BEST MONTHS: January
FESTIVALS: LOHRI IN AMRITSAR, CAMEL FESTIVAL IN BIKANER & PONGAL IN MADURAI
With a new year comes a new list of places to travel to! Wouldn’t it be better to keep your travel list for next year ready and make sure you book everything as soon as possible? 21Kraft is giving you some great rewards as always, if you book your travel and accommodation from us! Speaking of which, if you are looking for the best places to travel to in January, you’ve come to the right place. There are quite a lot of places to visit in January and within the country itself and you’ll also end up having a great time. January is also a great time to plan your travel since the weather is favorable. It won’t be too hot, and it won’t rain so most tourist attractions will be open for you. Additionally, you’ll get to enjoy some tea and snacks while admiring the view from whichever part of the country you are in.
A bustling city with an indomitable spirit, Amritsar holds one of the holiest of Sikh ethos at its heart - the Golden Temple. Covered in 400 kg of gold and surrounded by a serene sarovar (pond), one is immediately swamped by the humbling sight of the glistening structure, which is also home to one of the biggest community kitchens (langar) in the country that serves about 20,000 people a day.
Taj Swarna Embodies the best of Punjab’s iconic history, art and culture. Fusing modern design with traditional elegance, our 5-star hotel in Amritsar is a stylish, contemporary world class hotel, basking in an enviable location that serves Amritsar and the adjoining cities of Jalandhar and Ludhiana. The hotel features spacious rooms, an array of dining options, sophisticated meeting facilities, Health Club, Jiva Spa and Salon and is close to the main shopping area of the city,
Amritsar is world-famous for the beautiful and highly revered Golden Temple or Sri Harmandir Sahib, which is one of the most prominent spiritual sites in the country. The temple is a two-storeyed structure with its top half covered in almost 400 kg of pure gold leaf, which is what earned it its English moniker. Maharaja Ranjit Singh, the leader of the Sikh empire, is believed to have initiated the construction in the 19th century.
Jallianwala Bagh in Amritsar is the site of one of the biggest tragedies in Indian history. On April 13, 1919, this park, spread across 7 acre, saw about 2,000 Indians indiscriminately shot dead at the hands of British soldiers lead by General O’Dyer. This incident is known as the Jallianwala Bagh massacre or the Amritsar massacre. Historical records tell that on the fateful day of the Punjabi harvest festival of Baisakhi, 15,000 to 20,000 people had gathered to celebrate. Apart from this, some people had also come together to hold a peaceful demonstration against the repressive Rowlatt Act that provided for stricter control of the press, arrests without warrant and indefinite detention without trial
The Wagah Border is an army outpost on the Indian and Pakistani border, lying between the cities of Amritsar and Lahore (Pakistan). It is around 28 km from Amritsar and is one of the main access points overland to the neighboring country of Pakistan. Among its many buildings, roads and barriers, one can witness the impressive Beating the Retreat ceremony, held here every day. During the ceremony, an infantryman stands at attention on both sides of the gate.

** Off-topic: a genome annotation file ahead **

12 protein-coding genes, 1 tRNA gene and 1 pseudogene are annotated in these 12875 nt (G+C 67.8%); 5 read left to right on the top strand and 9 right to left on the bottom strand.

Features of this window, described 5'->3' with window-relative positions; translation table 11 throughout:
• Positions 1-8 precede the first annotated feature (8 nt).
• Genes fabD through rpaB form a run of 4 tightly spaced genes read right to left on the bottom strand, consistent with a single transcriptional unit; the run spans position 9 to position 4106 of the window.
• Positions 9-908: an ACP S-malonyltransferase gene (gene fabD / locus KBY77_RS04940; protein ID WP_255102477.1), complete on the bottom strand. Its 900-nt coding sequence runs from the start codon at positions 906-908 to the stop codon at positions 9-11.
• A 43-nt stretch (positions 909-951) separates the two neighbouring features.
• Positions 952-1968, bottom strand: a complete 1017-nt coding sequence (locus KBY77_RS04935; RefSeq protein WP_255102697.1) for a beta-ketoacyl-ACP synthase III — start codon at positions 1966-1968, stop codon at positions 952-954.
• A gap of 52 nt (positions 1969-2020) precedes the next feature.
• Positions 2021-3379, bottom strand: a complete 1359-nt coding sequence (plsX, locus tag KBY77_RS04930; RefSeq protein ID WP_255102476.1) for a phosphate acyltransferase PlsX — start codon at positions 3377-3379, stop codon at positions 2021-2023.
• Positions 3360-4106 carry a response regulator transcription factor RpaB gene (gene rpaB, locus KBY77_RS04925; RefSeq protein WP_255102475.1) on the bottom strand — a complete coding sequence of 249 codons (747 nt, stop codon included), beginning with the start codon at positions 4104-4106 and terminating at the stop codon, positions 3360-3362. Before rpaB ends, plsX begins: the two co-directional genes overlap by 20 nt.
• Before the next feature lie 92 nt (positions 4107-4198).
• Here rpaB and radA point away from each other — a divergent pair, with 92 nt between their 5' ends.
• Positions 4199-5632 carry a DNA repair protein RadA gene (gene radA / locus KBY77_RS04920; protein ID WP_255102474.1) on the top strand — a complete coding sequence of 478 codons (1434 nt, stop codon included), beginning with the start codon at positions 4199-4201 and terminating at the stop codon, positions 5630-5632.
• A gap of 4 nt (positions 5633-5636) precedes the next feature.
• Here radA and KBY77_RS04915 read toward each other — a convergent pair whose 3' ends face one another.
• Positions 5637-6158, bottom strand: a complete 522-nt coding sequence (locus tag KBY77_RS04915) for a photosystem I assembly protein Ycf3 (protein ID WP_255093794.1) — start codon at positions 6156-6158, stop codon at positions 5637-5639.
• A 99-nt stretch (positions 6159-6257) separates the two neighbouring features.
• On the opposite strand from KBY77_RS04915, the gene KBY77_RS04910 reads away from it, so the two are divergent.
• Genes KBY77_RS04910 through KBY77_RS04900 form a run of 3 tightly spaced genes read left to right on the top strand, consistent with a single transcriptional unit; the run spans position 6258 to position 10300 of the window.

Amritsari Jadau Jewellery in Guru Bazaar, this is one of the oldest markets in the city of Amritsar and lies between the Golden Temple and the Guru ka Mahal. It is visited by hundreds of people, who come here to buy jewellery. The bazaar is particularly famous for its gold and silver ornaments, some of which are studded with precious stones. A major highlight in the market is a form of traditional Indian jewellery called jadau. More than 2,500 shops dot this marketplace, which sells items like glittering silver diyas, idols of Lord Ganesha, Lord Shiva and Goddess Lakshmi, earthen lamps etc.
Textiles and spices, the bustling market offers goods at reasonable prices, which makes it a great place to buy in bulk. From colourful woolen scarves, embroidered dupattas and sarees to men's suits, tailored shirts, silk ties and Punjabi jutis, one can find a lot of clothing items. A maze of by lanes, this market is also known for textiles and spices, papads (a disc like snack) and varian (dried lentil dumplings). Even if you don't want to shop, just walk through it to feel the city come alive. Amritsari shoes (Jutti) Jutti uppers with a circular punched design. Different types of stencils used to create punched designs. A craftswoman adding a line of metallic thread embroidery to a shoe upper. While men do the cutting, assembling and stitching of the jutti, the work of adding design and embellishment is done by women artisans.
You will find this delicacy in any local street food stall as well as the premium five-star hotels of Amritsar city. Freshwater fish called singhara or sole is used to make this delicious spicy and fried fish dish.
A host of spices and yoghurt are used to make this richly flavoured traditional mutton curry. The gosht is cooked for a long time to ensure the flavours are well infused into the meat. The word 'bhuna' in Asian cooking means cooking the curry until it is reduced and becomes thick.
Sarson Da Saag, to warm up on wintry days, the womenfolk of Amritsar make a perfect mix of healthy and flavourful dishes. Sarson da saag is one such dish that is made using mustard leaves, along with spinach, green chillies and spices. A generous dollop of butter adds richness to the dish that is best served with makke di roti (Indian bread made using corn flour).
A vast expanse of golden undulating sand dunes surrounds the vibrant and bustling city of Bikaner, ensconced in the desert state of Rajasthan, making it an off-beat tourist destination. Nestled in the Thar desert, this ancient city is adorned with gigantic and spectacular forts and palaces that invite thousands of tourists across the globe. The old part of the city stands as a silent witness to the rich history of the region when it was ruled by Rao Bika, the prince of the Rathore clan, in 1488. Surrounded by high stone walls, the older part of the city is a potpourri of culture and tradition
Grand residence, Narendra Bhawan Bikaner is composed of Narendra Singhji’s memories from his travels to destinations near and far.unconventionally curated, the Bhawan organically grew into a snapshot of the life of its original resident who upon spreading his wings was subconsciously casting a new modern identity for himself much like that of his mother country. A pulsating Bombay influenced by the burgeoning Art Deco movement, influences drawn from the glamour posts of Broadway; dark inviting caverns, rich velveteen fabrics, chiffons and pearls;
Junagarh Fort is one of the most decorated forts in India and houses opulent palaces that give you a peek into the lives and times of the maharajas of Bikaner. Unlike most forts in Rajasthan, this one has not been built on a high rock and has lower ramparts and towers. This is indicative of the fact that it was built more for luxury than defense. The fortified complex houses many beautiful palaces.